In addition to some of the new mechanics presented in the naval sequences there are a slew of other features, both new and old, that show just how polished the game has become after so much development time. At the top of the list is the newly redesigned combat system which works almost flawlessly in action. Connor’s entire set of animations is completely brand new, and he is able to string together various combinations of attacks that deal lethal blows to all of his enemies. The addition of a double kill mechanic is immensely satisfying and instantly results in taking down both enemies with one smooth counter. The brotherhood of previous games returns in a simplified but functional form which lets you manage your assassins and send them on missions around the countryside. Along with calling on your assassins to aide you in battle you can also stir crowds of citizens into a riot, cursing British soldiers and providing a distraction for a quick getaway.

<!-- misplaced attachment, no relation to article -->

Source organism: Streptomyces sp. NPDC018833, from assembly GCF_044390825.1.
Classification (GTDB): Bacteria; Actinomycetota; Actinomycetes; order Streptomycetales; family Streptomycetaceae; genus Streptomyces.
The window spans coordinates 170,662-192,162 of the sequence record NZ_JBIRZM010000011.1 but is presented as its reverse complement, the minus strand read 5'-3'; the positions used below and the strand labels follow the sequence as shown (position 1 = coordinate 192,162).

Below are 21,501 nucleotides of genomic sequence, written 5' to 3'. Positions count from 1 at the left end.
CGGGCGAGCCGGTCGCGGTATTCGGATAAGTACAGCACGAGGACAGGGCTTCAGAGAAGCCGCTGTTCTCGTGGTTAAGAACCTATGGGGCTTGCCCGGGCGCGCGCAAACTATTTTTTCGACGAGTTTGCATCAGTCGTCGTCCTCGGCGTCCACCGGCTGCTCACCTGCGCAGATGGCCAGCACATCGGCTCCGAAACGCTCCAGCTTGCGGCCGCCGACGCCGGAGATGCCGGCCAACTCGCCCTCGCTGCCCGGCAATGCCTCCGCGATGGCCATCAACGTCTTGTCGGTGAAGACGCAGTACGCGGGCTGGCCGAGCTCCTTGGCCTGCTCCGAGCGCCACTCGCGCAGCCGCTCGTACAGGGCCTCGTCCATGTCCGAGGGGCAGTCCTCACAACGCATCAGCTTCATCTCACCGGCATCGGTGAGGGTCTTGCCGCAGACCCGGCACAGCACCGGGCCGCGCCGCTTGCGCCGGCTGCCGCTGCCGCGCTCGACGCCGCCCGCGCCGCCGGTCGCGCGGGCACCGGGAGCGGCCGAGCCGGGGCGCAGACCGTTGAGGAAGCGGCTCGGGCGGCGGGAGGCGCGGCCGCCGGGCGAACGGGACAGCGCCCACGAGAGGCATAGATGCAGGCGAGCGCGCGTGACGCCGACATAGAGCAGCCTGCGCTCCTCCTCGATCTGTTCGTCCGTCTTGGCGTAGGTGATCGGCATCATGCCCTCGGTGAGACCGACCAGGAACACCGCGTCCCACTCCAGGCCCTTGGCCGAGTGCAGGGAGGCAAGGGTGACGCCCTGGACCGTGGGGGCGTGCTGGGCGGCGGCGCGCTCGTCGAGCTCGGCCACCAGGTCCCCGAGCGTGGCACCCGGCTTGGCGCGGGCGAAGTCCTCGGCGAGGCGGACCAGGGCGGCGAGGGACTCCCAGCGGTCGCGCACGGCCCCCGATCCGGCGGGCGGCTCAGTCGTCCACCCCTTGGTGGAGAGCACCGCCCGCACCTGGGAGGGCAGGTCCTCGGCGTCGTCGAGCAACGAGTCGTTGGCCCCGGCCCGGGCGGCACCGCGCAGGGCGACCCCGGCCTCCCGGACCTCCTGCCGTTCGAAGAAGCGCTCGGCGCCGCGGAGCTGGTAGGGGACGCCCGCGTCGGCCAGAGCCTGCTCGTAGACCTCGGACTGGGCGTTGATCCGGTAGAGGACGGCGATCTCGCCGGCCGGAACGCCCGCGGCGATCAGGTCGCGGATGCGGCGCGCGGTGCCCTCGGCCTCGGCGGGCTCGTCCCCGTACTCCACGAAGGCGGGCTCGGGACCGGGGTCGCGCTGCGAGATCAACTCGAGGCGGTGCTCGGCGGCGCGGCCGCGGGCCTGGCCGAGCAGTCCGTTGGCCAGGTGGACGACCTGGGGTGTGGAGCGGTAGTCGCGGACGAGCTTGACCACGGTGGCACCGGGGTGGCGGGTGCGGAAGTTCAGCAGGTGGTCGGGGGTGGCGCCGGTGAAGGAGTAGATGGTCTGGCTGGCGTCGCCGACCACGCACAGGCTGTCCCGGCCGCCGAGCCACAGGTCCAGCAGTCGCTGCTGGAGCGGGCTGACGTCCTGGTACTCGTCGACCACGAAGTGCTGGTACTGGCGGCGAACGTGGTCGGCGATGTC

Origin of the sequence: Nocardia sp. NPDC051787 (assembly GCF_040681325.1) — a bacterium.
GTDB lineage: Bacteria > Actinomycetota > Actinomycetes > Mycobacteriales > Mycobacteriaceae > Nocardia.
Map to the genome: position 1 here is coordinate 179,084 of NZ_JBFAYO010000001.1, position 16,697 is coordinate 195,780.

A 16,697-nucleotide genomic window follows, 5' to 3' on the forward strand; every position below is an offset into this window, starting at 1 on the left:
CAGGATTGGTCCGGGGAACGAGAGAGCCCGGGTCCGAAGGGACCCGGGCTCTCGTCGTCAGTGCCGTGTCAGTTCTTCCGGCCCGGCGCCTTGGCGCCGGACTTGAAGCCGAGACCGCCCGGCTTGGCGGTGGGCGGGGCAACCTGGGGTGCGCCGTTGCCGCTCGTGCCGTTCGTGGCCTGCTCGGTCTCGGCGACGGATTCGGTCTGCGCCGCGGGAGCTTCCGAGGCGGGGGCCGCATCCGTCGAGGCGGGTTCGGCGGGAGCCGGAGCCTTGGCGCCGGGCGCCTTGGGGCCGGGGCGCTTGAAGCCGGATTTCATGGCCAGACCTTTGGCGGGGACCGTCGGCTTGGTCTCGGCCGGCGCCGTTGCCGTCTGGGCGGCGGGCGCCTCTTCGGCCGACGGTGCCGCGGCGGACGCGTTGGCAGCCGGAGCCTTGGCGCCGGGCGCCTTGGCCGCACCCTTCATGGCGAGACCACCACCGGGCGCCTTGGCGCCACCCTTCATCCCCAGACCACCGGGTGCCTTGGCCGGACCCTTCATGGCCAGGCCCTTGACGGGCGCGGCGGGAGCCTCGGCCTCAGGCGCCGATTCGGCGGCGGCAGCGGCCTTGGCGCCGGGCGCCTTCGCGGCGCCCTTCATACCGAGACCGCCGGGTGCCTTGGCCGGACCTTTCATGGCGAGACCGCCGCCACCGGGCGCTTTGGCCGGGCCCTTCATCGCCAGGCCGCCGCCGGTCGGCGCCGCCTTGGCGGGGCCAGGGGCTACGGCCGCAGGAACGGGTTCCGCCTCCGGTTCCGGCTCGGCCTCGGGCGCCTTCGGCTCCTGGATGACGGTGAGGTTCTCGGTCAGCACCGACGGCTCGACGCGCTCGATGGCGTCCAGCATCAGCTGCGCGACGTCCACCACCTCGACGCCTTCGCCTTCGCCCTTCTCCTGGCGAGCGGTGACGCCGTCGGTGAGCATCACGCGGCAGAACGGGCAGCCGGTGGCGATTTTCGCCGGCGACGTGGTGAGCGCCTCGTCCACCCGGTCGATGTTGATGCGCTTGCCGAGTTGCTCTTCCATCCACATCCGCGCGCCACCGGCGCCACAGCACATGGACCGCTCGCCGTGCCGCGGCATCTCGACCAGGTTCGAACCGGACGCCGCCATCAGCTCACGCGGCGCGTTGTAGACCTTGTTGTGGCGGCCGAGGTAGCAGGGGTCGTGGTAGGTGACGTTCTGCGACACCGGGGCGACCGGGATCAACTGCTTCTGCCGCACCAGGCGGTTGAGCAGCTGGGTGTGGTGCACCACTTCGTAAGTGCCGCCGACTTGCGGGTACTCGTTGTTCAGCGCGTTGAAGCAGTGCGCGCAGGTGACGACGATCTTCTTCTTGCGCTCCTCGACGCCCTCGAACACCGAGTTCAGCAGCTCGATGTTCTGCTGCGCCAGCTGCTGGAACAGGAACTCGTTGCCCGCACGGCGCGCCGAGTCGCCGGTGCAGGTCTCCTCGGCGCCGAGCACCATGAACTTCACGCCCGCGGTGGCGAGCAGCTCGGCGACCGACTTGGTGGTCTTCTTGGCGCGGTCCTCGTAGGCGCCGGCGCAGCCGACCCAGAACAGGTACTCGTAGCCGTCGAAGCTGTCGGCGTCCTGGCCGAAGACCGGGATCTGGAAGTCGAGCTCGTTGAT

Varied mission types are also a major improvement in Assassin’s Creed 3. Liberation missions allow you to help citizens of specific districts in an effort to push them towards patriot control. Forts are scattered around the colonies for Connor to infiltrate, in which you must kill its officer, blow up the powder reserves, and proceed to raise the American flag, driving the British out of the area. The Homestead is another major area on which rests your estate and any villagers you manage to recruit. Although not directly tied to the main story, every side mission you complete contributes to developing and upgrading your town, adding new members and new shops. Each villager has their own stories which can be explored through further side errands and investigation. Towards the end of my play through I actually found myself caring for some of my villagers, thoroughly invested in the community that I had created. Of all the side missions in the game, these were by far the most charming and well developed.